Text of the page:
Journal of Materials Science

, Volume 44, Issue 11, pp 2774–2779 | Cite as

Electrochemical polymerizatıon of hexachloroethane to form poly(hydridocarbyne): a pre-ceramic polymer for diamond production

  • Yusuf Nur
  • Halime M. Cengiz
  • Michael W. Pitcher
  • Levent K. ToppareEmail author


Due to its structural similarity with diamond, poly(hydridocarbyne) (PHC), which is sp3-hybridized, is a unique polymer that can be easily converted to diamond and diamond-like-carbon ceramics upon heating. PHC can be easily synthesized via the electrochemical polymerization of chloroform as previously reported. Here, we report the electrosynthesis of PHC from hexachloroethane. Since hexachloroethane has six chlorine atoms in its structure, polymerization takes place through the carbons simultaneously. Thus, the polymer is bigger in chain length than PHC obtained from the polymerization of chloroform. UV-vis, FTIR, and NMR spectroscopy were utilized to determine the polymer structure. Conversion of the polymer to diamond was accomplished by heating at 1000 °C under a nitrogen atmosphere as confirmed by Optical Microscopy and Raman analysis. XRD studies showed that the product is an assortment of diamond forms.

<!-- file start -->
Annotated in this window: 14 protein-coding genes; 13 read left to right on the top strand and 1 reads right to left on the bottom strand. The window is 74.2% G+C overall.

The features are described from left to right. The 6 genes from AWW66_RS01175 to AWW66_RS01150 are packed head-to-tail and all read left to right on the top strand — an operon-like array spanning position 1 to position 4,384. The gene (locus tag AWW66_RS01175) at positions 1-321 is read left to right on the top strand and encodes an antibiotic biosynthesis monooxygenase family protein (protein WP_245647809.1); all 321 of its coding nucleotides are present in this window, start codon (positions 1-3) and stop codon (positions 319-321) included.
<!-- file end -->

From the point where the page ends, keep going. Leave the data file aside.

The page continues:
Diamond Film Nuclear Magnetic Resonance Spectroscopy LiAlH4 High Intensity Ultrasound Hexachloroethane 
These keywords were added by machine and not by the authors. This process is experimental and the keywords may be updated as the learning algorithm improves.



The authors would like to thank Mustafa Genişel for Raman analysis and discussions and to Dr. Ertuğrul Şahmetlioğlu for GPC analysis and to Mehmet Nur for his kind support to Middle East Technical University for financial support.


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Copyright information

© Springer Science+Business Media, LLC 2009

Authors and Affiliations

  • Yusuf Nur
    • 1
  • Halime M. Cengiz
    • 2
  • Michael W. Pitcher
    • 3
  • Levent K. Toppare
    • 2
    Email author
  1. 1.Department of Polymer Science and TechnologyMiddle East Technical UniversityAnkaraTurkey
  2. 2.Department of ChemistryMiddle East Technical UniversityAnkaraTurkey
  3. 3.Applied Scintillation TechnologiesHarlowUK

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